Gospel of Saint Luke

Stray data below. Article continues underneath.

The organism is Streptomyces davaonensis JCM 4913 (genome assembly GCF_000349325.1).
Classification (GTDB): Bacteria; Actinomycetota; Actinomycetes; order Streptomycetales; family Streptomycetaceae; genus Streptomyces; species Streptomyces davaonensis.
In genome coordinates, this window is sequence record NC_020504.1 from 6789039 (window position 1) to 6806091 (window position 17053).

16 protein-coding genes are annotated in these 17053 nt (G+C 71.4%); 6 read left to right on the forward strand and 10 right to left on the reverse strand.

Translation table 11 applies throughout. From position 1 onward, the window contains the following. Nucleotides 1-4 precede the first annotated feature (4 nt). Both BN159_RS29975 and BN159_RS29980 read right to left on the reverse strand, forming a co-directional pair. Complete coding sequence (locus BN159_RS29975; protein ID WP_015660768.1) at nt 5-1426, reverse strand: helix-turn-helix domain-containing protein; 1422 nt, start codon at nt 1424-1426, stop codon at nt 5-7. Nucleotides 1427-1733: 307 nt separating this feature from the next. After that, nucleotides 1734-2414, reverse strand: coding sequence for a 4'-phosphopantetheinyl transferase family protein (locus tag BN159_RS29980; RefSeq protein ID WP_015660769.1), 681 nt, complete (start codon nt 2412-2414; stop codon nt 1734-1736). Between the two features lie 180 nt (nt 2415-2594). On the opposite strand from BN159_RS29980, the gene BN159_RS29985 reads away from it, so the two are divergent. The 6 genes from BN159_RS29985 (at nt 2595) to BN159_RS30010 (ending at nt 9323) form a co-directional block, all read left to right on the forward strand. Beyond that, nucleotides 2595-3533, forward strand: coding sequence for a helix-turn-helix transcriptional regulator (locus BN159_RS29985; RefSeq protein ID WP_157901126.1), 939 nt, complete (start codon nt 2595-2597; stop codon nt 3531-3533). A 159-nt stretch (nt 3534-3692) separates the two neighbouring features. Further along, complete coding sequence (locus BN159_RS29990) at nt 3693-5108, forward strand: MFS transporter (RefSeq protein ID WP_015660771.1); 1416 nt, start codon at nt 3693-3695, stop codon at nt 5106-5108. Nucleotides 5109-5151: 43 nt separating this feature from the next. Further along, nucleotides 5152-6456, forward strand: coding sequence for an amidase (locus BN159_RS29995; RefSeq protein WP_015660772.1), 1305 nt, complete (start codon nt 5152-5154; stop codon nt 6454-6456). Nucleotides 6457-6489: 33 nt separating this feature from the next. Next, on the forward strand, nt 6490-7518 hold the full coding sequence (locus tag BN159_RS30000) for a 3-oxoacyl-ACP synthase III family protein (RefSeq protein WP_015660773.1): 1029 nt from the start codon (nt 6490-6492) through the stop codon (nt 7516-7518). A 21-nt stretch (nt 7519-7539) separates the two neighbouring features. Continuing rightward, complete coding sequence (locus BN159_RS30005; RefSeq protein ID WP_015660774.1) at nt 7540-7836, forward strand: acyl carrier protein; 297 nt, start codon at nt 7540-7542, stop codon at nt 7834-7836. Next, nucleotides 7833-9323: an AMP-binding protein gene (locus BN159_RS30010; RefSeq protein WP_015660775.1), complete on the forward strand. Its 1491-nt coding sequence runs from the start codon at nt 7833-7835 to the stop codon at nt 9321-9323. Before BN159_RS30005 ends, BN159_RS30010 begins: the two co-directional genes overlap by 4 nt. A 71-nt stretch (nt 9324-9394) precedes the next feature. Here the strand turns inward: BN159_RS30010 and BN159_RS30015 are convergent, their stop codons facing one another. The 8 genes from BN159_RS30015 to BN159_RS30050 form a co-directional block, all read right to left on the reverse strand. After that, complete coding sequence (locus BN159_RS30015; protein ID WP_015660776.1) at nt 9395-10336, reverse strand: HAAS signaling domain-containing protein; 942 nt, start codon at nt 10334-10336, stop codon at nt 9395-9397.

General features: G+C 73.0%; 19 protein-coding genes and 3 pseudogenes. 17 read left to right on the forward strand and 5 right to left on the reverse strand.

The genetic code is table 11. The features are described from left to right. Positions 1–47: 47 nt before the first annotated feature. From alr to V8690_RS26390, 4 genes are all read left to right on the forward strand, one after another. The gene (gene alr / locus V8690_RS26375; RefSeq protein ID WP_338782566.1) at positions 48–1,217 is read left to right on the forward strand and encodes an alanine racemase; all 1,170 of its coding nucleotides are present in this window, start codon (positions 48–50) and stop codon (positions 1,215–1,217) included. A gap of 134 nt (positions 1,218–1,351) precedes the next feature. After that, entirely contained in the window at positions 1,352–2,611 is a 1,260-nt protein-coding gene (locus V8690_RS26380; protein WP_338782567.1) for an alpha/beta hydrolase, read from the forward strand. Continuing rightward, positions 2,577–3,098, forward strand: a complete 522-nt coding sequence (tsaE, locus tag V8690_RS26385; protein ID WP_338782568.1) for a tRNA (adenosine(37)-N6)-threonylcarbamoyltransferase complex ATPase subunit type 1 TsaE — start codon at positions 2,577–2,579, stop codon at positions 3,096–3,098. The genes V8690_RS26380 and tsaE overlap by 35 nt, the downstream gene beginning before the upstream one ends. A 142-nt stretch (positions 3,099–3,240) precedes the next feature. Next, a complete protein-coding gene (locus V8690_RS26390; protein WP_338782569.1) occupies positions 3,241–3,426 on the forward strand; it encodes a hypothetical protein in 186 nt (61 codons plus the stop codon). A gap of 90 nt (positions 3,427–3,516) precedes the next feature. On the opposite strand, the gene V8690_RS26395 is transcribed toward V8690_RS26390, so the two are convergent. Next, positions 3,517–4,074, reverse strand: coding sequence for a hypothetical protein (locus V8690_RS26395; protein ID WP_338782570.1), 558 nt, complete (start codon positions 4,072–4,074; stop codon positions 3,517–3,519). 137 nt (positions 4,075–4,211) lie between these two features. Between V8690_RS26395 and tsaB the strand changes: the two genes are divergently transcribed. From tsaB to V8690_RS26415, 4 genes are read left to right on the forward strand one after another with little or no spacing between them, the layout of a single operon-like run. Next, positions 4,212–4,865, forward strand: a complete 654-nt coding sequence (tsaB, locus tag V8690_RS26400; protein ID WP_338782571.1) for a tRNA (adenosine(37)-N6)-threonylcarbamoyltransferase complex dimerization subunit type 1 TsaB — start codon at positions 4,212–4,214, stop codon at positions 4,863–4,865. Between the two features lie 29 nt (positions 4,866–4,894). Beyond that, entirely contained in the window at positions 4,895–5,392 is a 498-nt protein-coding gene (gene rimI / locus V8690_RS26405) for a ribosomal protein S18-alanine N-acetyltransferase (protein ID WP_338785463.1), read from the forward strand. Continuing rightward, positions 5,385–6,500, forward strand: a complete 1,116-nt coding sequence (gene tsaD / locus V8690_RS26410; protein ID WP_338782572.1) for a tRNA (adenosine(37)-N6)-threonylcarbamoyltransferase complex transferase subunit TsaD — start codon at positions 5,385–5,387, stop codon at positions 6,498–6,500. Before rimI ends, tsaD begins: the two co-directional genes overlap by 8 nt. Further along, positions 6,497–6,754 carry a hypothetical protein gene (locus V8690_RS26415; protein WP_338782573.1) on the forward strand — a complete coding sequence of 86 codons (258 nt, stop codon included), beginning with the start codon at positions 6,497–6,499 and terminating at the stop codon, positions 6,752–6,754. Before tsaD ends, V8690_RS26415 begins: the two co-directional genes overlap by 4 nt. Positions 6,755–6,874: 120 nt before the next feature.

This manuscript of the Gospel of Saint Luke can be dated to the 18th century. The text is written clearly and enclosed in a double-lined frame in red. The folios are numbered with Coptic numerals. The manuscript has many marginal notes and Old Testament references in Arabic, with Coptic numerals employed for chapter and verse citations. The marginalia may have been added by Wadi’ Muftah, whose name appears on the front endpapers. The text is complete and is in excellent condition, although the last page is copied in a different hand and lacks the border. The binding is brown leather over boards with a flap. The volume may have been part of a set. The scribe, date, and place of copying are not given. Chapter headings in the Gospel text are indicated in red. There is an extensive table of contents. Luke is identified in the heading of his Gospel text as “Saint Luke the Physician and one of the Seventy [Disciples].” Expanding on this brief description, the introductory biography recounts that Saint Peter selected Luke as one of the 70 apostles, and that Luke wrote his Gospel in Greek in Alexandria, Egypt, in the 14th year of the reign of the Emperor Claudius. He is said to have followed Peter in preaching in Macedonia and was martyred in Rome. This work is part of the Iryan Moftah Collection of Coptic Books and Manuscripts at the American University in Cairo.